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Te Ipu Aronui Road Map

There is no standard end of life pathway just like there is no standard whānau. Everyone’s circumstances, illnesses, and end of life care preferences are different and unique to them. In order to get to a destination, we often need a plan, a driver and a navigator. The end of life is a bit like that. The tikanga (customs) and kawa (ceremonial customs) that are followed in each iwi, hapū and whānau provide the tools to help us to navigate and manage things as they arise.

“The Te Ipu Aronui - Kete Aronui end of life road map provides an example of what the end of life pathway might look like”

The following roadmap illustrates that there is no linear (straight-line) to follow at the end of life. Whānau describe the end of life as somewhat unpredictable, therefore it is best to plan and prepare for the unexpected. Sometimes it can seem as though an unwell person is improving and then something happens and there’s a setback. End of life becomes a huarahi (road) that is lived in spirals inwards and outwards (like the breath) rather than a smooth even pathway that leads to the future.

Tāne’s journey to obtain Te Kete Aronui was important because it contained information about aroha (love, care, compassion), arts, crafts and rituals to benefit humankind and all living things. For example, this kete informs the tikanga (customs) and kawa (ceremonies) that support whānau as they care for an ill and dying kaumātua. It also supports how whānau experience and express their grief as whānau pani (bereaved families), and how they plan and carry out tangihanga (funeral customs), kawe mate (mourning ceremonies at subsequent tangihanga and events) and hura kōhatu (unveiling) ceremonies.

Signposts accompany each route, leading to pathways and processes that can be successfully negotiated on the end of life journey. However, things generally do not happen in a linear or straightforward manner. There are usually a lot of twists, turns and speed bumps on the way. Things may be going along quite smoothly and then something new and concerning happens, and everything has to be re-assessed. So, keep in mind the various obstacles and challenges that you may meet as you travel the pathway.

Each marker below has information about various stages of the end-of-life journey.

Kuia K. commented on the process of grieving and the role of whānau in easing the pouritanga (sadness, depression, gloom) throughout the life-death-grieving cycle of life:

[W]hen a loved one is dying, it starts right from the beginning and I’m talking about the process of grief, anxiety, unwellness and then healing. And I mean there’s a lot of things in-between but… for myself the big feature… is the grief… you go through that grief when you hear that sick person say, ‘I’ve got cancer and I’m dying’. That’s when you start grief/grieving, and it goes right through that whole period. How long it takes, 12 months, 2 years, that grief and that anxiety is there with the whānau, with that woman, that sick person and with the whānau, the whole time. But the amazing thing is how it’s dealt with. You know you can feel grief, you can feel anxiety, but you just have the ability to cope. Because you have a caring whānau around you and this is the other thing, whānau arohanui [deep affection], manaakitanga [kindness], tiakitanga [guardianship, protection], kotahitanga [togetherness, solidarity, collective action], wairuatanga [Māori spirituality], karakia [prayers, incantations, chants], all those things. Together, those ‘tanga[s]’ [suffix to help make verbs into nouns] helps to carry, not only the one person [but] the whole whānau through that whole process from grief right through…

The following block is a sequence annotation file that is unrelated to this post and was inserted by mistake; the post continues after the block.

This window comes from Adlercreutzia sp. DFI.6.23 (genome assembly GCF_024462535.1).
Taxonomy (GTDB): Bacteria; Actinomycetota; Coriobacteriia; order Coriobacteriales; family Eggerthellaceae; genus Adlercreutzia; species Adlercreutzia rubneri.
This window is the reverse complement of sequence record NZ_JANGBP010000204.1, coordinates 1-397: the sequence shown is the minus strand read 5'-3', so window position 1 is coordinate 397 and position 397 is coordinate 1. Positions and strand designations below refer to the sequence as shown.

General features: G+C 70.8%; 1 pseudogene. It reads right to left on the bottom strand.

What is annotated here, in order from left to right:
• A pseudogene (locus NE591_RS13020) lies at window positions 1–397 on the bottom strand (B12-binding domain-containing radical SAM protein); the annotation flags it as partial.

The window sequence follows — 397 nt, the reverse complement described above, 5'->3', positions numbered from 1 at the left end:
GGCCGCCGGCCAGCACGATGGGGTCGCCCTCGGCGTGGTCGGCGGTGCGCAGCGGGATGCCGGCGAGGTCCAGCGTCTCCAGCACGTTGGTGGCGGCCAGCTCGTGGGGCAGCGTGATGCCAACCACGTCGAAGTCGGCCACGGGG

And it doesn’t stop at the dying either (at the death) - it continues right through because, after that… it’s what you do, how you awhi [embrace, cherish] the whānau pani [chief mourners]. That’s a really important part of how you awhi the whānau pani at the end you know, it doesn’t finish at the burial, it carries on. Then what do you do with the whānau pani? [Do] you just leave them up high and dry - you can go home, it’s all over? Not like that- the whānau, the extended whānau takes that whānau pani home. That extended whānau take that whānau back to where they were. So, everything goes back to normal. So… that whole awhi process just goes right through. I think it’s beautiful…

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